At 40+9 having been in labour for 48 hours they made the decision to induce me, I was in so much pain and my cervix refused to do anything. They induced me and in the end had to tear my cervix open (most likely as it was so scarred) and on the 20th September 2012 our daughter was born. It was the most incredible feeling in the world, against all odds and the hardest 7 month journey in my life she was here and I had done it.

The main issue after the pregnancy was the state it had left my body in, 7 months on bed rest had given me serious muscle wastage and I had the strength of an elderly woman. I made the decision to breast feed which took away the option to exercise as I had to focus on keeping weight on andmy milk production adequate.

The first few months went by and I maintained my weight but my appetite was poor and I was tired all of the time. In January 2013 my marriage broke down and my husband moved out, again my weight plummeted, the stress and upset of the situation and the determination to keep up the breastfeeding which I swore I would do was draining me on a daily basis.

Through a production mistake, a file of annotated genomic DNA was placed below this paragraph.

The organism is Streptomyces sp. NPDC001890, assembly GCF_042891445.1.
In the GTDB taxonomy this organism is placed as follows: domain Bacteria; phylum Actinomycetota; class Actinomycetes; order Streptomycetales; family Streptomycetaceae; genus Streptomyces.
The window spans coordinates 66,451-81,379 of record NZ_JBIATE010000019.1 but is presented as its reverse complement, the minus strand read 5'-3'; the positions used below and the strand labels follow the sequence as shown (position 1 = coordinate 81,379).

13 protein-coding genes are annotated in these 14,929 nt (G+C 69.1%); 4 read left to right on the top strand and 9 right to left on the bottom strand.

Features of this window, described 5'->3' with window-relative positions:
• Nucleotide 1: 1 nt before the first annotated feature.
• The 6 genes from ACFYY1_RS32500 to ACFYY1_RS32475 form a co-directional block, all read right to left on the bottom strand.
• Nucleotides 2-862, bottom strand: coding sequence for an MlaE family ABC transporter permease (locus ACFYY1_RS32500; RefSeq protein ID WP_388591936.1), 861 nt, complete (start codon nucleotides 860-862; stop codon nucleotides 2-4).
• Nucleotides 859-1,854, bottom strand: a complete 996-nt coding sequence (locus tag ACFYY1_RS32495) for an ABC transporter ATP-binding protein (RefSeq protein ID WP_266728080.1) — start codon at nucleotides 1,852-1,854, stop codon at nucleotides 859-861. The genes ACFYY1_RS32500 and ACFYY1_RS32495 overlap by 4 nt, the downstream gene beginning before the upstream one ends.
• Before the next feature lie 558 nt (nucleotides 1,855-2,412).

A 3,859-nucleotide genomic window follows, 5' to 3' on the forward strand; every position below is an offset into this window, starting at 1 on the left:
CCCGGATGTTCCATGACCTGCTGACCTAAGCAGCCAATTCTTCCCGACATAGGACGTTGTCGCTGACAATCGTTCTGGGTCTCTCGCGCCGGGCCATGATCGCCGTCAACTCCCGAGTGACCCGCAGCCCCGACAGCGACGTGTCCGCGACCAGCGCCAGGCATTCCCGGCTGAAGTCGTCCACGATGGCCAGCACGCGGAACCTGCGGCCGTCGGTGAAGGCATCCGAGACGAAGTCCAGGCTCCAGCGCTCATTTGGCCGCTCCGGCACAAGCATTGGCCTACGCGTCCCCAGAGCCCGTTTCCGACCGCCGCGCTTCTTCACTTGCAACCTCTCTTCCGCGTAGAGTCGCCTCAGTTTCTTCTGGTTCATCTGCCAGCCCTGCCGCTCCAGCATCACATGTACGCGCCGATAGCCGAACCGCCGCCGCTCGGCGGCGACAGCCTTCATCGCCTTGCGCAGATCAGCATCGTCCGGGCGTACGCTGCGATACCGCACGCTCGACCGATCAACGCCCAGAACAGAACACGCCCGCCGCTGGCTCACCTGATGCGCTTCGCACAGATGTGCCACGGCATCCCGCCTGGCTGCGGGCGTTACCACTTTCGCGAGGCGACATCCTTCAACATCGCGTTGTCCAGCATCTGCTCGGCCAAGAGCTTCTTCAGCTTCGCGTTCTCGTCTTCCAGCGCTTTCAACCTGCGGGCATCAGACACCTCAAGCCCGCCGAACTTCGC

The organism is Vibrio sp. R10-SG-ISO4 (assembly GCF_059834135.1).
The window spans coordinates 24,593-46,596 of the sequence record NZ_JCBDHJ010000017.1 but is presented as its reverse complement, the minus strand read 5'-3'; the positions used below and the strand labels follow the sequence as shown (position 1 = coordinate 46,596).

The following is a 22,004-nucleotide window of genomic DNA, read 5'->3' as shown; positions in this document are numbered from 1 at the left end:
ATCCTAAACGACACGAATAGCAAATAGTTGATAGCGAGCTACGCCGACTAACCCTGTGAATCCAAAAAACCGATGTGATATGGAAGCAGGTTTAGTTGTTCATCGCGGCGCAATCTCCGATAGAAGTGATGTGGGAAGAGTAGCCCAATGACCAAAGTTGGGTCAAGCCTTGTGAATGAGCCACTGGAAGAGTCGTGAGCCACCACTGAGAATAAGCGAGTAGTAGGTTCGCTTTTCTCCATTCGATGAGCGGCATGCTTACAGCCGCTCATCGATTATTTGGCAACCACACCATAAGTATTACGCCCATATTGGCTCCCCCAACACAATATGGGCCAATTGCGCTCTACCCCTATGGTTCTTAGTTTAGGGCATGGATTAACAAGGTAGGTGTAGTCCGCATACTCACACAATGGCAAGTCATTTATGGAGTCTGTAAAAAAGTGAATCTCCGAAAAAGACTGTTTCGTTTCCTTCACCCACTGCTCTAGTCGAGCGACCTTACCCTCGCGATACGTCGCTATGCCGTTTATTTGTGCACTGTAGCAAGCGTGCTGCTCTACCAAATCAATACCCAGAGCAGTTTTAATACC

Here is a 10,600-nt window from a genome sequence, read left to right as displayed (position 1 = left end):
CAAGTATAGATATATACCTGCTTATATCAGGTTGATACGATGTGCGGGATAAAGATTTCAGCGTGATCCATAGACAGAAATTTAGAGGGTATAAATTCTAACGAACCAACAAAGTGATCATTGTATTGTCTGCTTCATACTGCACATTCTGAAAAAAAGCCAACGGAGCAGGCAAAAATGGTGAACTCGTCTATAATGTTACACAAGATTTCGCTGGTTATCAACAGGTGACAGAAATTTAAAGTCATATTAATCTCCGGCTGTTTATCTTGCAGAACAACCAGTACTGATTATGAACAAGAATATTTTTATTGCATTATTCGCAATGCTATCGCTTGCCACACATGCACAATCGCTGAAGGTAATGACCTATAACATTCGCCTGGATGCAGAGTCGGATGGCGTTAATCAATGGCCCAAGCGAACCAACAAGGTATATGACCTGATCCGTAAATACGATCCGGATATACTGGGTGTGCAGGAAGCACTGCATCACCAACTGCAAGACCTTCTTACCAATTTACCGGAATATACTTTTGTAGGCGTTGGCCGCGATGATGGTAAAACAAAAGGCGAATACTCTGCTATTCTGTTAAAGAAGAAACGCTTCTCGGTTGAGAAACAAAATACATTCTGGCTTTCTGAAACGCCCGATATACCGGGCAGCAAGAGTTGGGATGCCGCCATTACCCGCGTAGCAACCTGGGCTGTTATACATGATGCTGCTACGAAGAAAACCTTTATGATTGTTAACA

After hitting rock bottom, slowly over the next18 months i got my life back on track, I started gentle exercise again with Arabella in the buggy then played a season at my local hockey club. My weight started to improve, my energy levels increased and i started to feel like myself again. In 2014 I decided to get more serious about my fitness with a little bit more time on my hands and I joined a Gym, learning as i went and with trusty YouTube for any questions and inspiration for my workouts i learnt all types of exercises.


These days home life is great (though busy), I live with my daughter and my two Chihuahua’s, I still work part time in an Oncology Centre close by, I do freelance photography, love to cook and blog about all matter of subjects related to food and fitness, especially home fitness. Being a single mum i can’t get to the gym every day so i am inventive with ways to get those ‘gym workouts’ from home with alternatives.


Thank you for reading.


You can vote for Georgina here –

Check out Georgina’s website here –

*The opinions expressed are the bloggers own and do not necessarily reflect the views of the World Health Innovation Summit.